Safe and Sound

Tecumseh Federal Bank

Tecumseh, NE
5
Star Rating
Tecumseh Federal Bank is a Tecumseh, NE-based, FDIC-insured bank founded in 1904. Regulatory filings show the bank having equity of $9.8 million on $51.1 million in assets, as of December 31, 2017.

With 10 full-time employees, the bank currently holds loans and leases worth $29.6 million, including real estate loans of $27.0 million. U.S. bank customers currently have $37.8 million in deposits with the bank.

Overall, Bankrate believes that, as of December 31, 2017, Tecumseh Federal Bank exhibited a superior condition, earning a full 5 stars for safety and soundness. Keep reading for a look at how the bank did on the three key criteria Bankrate used to grade U.S. banks on safety and soundness.

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SAFE AND SOUND?

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THE INSTITUTION'S SCORE

Capital Score

Capital acts as a cushion against losses and provides protection for account holders when a bank is experiencing economic trouble. It follows then that when it comes to measuring an an institution's financial resilience, capital is valuable. When looking at safety and soundness, more capital is preferred.

Tecumseh Federal Bank achieved a score of 30 out of a possible 30 points on our test to measure the adequacy of a bank's capital, beating out the national average of 13.13.

One commonly used measure of this buffer is a bank's Tier 1 capital ratio. Tecumseh Federal Bank's Tier 1 capital ratio was 40.55 percent, above the 6 percent level regulators consider adequate, and above the national average of 25.65 percent. The higher the capital ratio, the better the bank will be able to stand up to economic difficulties.

Overall, Tecumseh Federal Bank held equity amounting to 19.08 percent of its assets, which exceeded the national average of 12.03 percent.

Asset Quality Score

This test's purpose is to estimate how the bank's reserves set aside to cover loan losses, as well as overall capitalization, could be affected by problem assets, such as unpaid mortgages.

A bank with large numbers of these kinds of assets may eventually be forced to use capital to cover losses, cutting down on its equity cushion. It also means that there are likely to be many assets that are in non-accrual status and no longer earning money, decreasing earnings and increasing the risk of a future failure.

Tecumseh Federal Bank scored above the national average of 37.49 on Bankrate's test of asset quality, racking up 40 out of a possible 40 points .

The percentage of problem assets a bank holds compared to its total assets is a widely used indicator of asset quality.As of December 31, 2017, 0.62 percent of Tecumseh Federal Bank's loans were noncurrent, meaning they were more than 90 days past due or were in non-accrual status. That's below the national average of 1.01 percent.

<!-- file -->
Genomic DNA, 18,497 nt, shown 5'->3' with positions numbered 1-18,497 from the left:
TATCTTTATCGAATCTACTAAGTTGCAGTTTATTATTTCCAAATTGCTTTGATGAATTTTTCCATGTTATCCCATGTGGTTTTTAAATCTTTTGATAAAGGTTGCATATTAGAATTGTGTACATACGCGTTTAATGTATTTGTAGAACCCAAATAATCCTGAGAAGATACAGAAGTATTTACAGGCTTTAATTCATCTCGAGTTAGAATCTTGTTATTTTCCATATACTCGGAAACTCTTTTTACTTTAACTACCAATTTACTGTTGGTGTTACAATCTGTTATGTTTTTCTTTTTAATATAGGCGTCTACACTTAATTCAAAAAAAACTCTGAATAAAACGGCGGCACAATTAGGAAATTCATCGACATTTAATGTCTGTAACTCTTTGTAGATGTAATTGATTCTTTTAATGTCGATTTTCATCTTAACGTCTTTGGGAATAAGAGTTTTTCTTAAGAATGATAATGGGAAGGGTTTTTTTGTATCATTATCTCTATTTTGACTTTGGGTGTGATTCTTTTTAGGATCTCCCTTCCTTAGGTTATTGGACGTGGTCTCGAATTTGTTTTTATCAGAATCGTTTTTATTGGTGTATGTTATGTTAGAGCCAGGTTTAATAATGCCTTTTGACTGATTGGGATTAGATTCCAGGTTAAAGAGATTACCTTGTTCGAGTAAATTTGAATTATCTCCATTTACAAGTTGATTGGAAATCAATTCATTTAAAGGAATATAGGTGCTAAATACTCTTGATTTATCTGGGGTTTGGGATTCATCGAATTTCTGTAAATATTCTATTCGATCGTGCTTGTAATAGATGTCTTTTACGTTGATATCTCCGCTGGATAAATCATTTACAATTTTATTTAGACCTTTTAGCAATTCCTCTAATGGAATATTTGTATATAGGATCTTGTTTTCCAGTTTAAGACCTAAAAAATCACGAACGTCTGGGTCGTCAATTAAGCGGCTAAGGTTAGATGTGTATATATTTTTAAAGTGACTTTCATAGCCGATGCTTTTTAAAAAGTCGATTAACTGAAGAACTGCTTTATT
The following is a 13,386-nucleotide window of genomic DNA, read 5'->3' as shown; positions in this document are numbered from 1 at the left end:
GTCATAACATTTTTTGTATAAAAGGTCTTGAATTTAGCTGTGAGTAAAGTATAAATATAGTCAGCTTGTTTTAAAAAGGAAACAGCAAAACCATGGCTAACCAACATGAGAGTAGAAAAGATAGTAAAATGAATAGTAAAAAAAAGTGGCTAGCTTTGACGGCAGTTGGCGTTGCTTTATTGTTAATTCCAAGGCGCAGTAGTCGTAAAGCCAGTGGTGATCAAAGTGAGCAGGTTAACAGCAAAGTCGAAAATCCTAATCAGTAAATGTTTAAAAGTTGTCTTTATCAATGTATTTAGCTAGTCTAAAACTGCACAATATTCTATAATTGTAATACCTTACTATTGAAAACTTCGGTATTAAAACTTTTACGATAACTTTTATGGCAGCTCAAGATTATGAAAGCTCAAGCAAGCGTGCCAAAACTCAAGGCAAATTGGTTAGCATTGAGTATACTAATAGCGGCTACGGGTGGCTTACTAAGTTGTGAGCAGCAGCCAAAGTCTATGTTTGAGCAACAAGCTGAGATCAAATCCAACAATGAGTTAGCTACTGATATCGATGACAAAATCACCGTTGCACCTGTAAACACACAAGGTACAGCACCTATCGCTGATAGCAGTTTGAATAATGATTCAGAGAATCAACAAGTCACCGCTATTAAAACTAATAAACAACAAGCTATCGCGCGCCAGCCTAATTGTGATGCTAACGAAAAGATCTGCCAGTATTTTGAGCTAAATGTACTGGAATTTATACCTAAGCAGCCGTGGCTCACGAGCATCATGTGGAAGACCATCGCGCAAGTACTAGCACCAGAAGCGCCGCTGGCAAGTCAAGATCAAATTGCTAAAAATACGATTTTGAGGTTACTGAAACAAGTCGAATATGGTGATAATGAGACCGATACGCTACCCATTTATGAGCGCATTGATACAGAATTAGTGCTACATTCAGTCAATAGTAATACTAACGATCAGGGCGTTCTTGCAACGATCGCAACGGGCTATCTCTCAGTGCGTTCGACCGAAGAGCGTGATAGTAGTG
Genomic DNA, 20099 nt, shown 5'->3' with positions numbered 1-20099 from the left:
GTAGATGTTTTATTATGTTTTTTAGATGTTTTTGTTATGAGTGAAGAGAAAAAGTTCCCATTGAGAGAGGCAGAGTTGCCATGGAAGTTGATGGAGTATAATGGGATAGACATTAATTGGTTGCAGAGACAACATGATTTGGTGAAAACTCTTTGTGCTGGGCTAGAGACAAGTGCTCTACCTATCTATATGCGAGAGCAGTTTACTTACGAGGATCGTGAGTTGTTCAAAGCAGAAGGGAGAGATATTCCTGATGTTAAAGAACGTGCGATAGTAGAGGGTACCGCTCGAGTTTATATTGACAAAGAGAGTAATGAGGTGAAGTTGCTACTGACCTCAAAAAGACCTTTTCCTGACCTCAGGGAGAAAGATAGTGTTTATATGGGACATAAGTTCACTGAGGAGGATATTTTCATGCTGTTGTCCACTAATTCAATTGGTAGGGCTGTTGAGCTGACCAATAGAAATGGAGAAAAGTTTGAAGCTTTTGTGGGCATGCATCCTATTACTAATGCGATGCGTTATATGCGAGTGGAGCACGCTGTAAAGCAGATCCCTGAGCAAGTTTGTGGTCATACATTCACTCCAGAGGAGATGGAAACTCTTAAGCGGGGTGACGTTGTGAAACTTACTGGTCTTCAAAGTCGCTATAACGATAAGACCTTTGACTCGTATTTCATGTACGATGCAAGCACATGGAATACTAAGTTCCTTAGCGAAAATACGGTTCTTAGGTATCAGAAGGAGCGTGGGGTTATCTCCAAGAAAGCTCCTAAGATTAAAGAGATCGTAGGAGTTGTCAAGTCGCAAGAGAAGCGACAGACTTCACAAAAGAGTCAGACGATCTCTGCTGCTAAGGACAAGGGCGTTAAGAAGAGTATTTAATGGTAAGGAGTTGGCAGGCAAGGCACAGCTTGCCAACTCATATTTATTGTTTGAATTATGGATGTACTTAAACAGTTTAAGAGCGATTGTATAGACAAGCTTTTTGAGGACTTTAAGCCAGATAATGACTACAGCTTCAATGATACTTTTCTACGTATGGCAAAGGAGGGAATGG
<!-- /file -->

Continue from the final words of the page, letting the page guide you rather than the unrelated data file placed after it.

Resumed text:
Banks keep a reserve to handle problem assets known as an "allowance for loan and lease losses." Comparing how large that reserve is to the total amount of problem loans can be a widely used indicator when evaluating a bank's ability to manage troubled assets. Unfortunately, the FDIC did not provide information on Tecumseh Federal Bank's loan loss allowance in its most recent filings.

Earnings score

How profitable a bank is affects its safety and soundness. A bank can retain its earnings, boosting its capital buffer, or use them to address problematic loans, likely making the bank better prepared to withstand financial trouble. Losses, on the other hand, reduce a bank's ability to do those things.

Tecumseh Federal Bank scored 6 out of a possible 30 on Bankrate's earnings test, less than the national average of 15.12.

One widely used way to measure a bank's earnings is return on equity, or net income (profit, basically) divided by the total amount of equity. The most recent annualized quarterly return on equity for Tecumseh Federal Bank was 2.92 percent, below the national average of 8.10 percent.

The bank recorded net income of $282,000 on total equity of $9.8 million for the twelve months ended December 31, 2017. The bank reported an annualized return on average assets, or ROA, of 0.55 percent, below the 1 percent deemed satisfactory in accordance with industry standards and below the average for U.S. banks of 1.00 percent.

WHAT IS SAFE & SOUND?

Bankrate.com's Safe & Sound Ratings provide a star rating system to evaluate the current financial status of financial institutions. The information gathered about banks, credit unions and thrifts is updated as set forth in the Terms of Use of Safe & Sound Ratings and Reports. The Safe & Sound Ratings information is grouped by categories of banks, thrifts and credit unions.

Scoring methodology

Bankrate.com evaluates the financial condition of institutions and assigns a one- to five-star rating for each with five stars representing the highest rating. Institutions with satisfactory performance will generally receive a rating of three or more stars. The majority of institutions fall into the three- to four-star range. An institution with an "NR" rating may be too new to rate or may have limited the publicly available information in their regulatory filings. The "NR" is not an indication of financial strength or weakness. The Safe & Sound rating is believed to be reliable, but the information is not guaranteed. In addition, events since the information was collected may have altered the institution's financial condition.